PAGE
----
Marlborough Maori are rolling the DNA dice

The Wairau Bar, 10 kilometres east of Blenheim, is the birthplace of New Zealand and one of the most significant archaeological sites in the world, its kaitiaki says.

Rangitane member and guardian of the site Wayne Abbott lived on the Wairau Bar for decades and is working with University of Otago researchers to understand its history.

Speaking at a repatriation ceremony on Saturday, he said the evidence of early human settlement was everywhere.

“You’ll see shell and bits of adze and other artefacts, it’s just oozing out of the ground if you know what to look for,” he said.

The Wairau Bar was one of two sites in New Zealand where researchers had discovered evidence of remains and artefacts that could be traced back to tropical Eastern Polynesia.

This link was discovered as a result of the agreement between Rangitane and the Canterbury Museum to return the bones of their tupuna that were taken from Wairau Bar by archaeologists.

As a condition of their return, the museum asked that the remains be examined by researchers at the University of Otago, who found the bones of several tupuna were not born in New Zealand, but in Eastern Polynesia.

The discovery had huge ramifications, as it meant the Wairau Bar was potentially the first point of colonisation in New Zealand, dating back to around 1280.

“It’s the birthplace of New Zealand and one of the top 100 archeological sites in the world,” Abbott said.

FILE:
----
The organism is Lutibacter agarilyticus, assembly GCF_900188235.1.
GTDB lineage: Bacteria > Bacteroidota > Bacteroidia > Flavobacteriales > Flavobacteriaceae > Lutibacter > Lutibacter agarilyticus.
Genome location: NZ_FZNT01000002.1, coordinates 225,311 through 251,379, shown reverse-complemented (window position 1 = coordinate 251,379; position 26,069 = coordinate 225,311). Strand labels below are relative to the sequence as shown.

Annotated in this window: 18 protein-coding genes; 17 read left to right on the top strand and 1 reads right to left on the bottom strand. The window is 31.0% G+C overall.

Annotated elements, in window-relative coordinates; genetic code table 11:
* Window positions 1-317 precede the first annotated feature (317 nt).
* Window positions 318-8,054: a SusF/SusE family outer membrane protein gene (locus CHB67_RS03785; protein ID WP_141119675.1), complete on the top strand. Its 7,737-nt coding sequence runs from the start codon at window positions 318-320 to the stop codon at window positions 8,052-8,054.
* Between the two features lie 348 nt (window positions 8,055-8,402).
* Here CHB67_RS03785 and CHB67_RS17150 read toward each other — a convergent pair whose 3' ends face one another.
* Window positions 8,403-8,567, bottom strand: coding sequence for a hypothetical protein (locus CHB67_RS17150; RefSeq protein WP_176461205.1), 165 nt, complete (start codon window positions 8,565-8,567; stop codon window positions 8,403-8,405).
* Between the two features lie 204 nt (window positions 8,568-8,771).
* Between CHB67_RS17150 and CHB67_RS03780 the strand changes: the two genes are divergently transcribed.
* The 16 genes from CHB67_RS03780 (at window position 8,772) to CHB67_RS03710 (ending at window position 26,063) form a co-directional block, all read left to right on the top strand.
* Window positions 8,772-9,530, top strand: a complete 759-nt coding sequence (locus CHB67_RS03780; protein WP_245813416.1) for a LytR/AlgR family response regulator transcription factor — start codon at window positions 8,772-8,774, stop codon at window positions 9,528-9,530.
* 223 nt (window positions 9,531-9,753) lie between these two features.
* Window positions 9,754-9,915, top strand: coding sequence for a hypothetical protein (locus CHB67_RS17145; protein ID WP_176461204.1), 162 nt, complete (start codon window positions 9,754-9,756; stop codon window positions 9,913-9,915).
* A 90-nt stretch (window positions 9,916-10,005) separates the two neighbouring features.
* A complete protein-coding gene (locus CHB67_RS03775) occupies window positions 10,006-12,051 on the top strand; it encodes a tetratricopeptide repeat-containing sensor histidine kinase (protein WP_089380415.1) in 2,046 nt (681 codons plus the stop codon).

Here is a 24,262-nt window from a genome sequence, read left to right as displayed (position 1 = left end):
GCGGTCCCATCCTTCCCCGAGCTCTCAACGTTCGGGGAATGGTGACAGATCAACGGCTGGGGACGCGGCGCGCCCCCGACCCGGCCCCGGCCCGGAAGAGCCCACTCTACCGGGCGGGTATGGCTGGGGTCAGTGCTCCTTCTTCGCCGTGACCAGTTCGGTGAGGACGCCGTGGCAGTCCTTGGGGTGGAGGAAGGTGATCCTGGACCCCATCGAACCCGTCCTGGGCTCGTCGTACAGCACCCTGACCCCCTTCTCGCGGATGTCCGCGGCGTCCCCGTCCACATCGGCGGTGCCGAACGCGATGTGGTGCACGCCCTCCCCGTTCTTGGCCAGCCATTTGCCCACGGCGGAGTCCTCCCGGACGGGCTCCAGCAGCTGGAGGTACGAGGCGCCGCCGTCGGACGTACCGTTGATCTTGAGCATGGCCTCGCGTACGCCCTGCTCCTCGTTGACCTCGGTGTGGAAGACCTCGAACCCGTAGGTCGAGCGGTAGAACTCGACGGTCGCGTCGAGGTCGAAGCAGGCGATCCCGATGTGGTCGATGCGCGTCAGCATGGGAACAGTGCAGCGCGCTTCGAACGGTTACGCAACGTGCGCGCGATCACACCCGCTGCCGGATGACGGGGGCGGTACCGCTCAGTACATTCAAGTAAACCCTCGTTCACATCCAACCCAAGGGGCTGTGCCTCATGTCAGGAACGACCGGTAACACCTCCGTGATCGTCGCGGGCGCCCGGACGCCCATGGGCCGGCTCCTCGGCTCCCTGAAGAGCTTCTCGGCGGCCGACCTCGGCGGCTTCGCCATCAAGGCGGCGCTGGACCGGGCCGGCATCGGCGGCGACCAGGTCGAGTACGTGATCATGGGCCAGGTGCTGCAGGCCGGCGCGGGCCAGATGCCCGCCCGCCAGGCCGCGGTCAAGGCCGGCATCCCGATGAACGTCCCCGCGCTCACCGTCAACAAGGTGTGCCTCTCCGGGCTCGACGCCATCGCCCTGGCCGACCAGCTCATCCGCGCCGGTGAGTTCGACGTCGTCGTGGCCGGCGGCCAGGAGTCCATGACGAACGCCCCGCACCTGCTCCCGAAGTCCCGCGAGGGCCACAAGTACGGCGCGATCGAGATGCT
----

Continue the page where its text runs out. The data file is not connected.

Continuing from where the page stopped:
As well as the remains of the first-generation New Zealanders, researchers also found a shell that was used as a tool to punch holes had come from Eastern Polynesia, he said.

The large double-lined hangis uncovered at the site, one of which was five metres in diameter, were filled with the bones of moa, seals, fish and even the Haast Eagle – evidence the site was once a large village with abundant food supplies.

The resulting interest in the discoveries of the Otago researchers led to increased appetite to visit the Wairau Bar.

Rangitane chairwoman Tarina Macdonald compared its importance to archaeologists to the Vatican City for Catholics, saying “every archaeologist and his dog wants to come here”.

In June, the iwi are hosting a conference for the New Zealand Archeological Association.

Macdonald said around 200 people were expected to attend the conference, which was being held in Blenheim and would include a visit to the Wairau Bar.

As part of the conference, University of Otago biological anthropology professor Lisa Matisoo-Smith would conduct DNA tests on Rangitane members to establish their descent from the tupuna found at the site.

Macdonald said this would bolster the Rangitane claim to the thousands of taonga that were taken from the Wairau Bar, many of which were stored at Canterbury Museum.

Or it might not. It may open up a whole different can of worms – a strain of DNA that does not have any links to Maori at all. I must say, that’s a fairly brave move.


– Stuff


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  • AF